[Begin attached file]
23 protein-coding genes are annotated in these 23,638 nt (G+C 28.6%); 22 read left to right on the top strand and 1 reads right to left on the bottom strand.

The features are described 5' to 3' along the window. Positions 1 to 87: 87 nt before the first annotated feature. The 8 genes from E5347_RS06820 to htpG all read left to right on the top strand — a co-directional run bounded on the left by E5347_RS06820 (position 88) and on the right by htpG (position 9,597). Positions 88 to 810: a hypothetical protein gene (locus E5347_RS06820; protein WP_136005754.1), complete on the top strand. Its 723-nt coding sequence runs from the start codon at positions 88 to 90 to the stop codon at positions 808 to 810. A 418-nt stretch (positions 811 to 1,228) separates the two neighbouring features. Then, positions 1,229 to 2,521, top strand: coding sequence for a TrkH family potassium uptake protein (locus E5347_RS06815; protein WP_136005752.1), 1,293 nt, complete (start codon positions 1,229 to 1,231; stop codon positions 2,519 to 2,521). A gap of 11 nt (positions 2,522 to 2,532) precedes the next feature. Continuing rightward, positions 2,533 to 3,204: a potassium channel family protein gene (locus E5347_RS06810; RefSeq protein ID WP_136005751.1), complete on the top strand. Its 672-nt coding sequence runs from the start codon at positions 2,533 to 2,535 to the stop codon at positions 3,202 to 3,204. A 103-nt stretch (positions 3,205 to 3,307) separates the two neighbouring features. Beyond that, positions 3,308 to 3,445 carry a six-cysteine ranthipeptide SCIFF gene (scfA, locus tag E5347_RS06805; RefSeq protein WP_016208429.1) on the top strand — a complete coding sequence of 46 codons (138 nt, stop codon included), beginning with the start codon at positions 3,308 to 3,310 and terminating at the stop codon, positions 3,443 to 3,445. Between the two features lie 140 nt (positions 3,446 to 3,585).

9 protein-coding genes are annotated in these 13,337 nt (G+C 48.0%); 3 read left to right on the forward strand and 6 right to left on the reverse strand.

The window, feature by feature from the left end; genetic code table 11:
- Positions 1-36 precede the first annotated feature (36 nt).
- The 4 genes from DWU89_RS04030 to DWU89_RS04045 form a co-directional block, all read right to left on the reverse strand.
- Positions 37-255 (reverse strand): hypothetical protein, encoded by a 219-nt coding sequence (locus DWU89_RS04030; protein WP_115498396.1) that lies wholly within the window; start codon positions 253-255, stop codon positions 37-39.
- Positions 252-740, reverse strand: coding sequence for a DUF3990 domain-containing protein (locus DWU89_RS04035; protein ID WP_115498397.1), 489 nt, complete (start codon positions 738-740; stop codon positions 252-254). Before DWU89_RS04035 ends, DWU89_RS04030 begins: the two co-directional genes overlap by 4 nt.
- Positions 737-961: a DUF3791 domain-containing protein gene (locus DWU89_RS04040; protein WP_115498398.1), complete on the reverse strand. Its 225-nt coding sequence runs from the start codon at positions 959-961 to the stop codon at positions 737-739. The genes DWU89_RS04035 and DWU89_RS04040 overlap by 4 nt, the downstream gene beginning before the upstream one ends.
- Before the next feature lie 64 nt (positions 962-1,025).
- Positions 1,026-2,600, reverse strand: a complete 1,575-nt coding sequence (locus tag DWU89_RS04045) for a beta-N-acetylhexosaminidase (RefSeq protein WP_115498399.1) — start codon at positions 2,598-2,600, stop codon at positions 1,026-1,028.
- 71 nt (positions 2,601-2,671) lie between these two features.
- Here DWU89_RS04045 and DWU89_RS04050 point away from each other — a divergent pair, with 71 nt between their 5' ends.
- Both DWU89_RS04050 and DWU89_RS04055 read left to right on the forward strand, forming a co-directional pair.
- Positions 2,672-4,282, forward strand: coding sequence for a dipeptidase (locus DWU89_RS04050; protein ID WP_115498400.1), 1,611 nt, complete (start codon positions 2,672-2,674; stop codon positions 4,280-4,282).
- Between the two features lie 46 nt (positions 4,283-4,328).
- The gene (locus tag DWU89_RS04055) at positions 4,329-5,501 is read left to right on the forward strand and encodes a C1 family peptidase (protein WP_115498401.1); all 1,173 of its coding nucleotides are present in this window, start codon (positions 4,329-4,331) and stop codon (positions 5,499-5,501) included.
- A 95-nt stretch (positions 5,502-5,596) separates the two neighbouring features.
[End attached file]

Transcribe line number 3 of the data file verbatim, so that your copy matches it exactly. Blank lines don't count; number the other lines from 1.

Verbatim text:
9 protein-coding genes are annotated in these 13,337 nt (G+C 48.0%); 3 read left to right on the forward strand and 6 right to left on the reverse strand.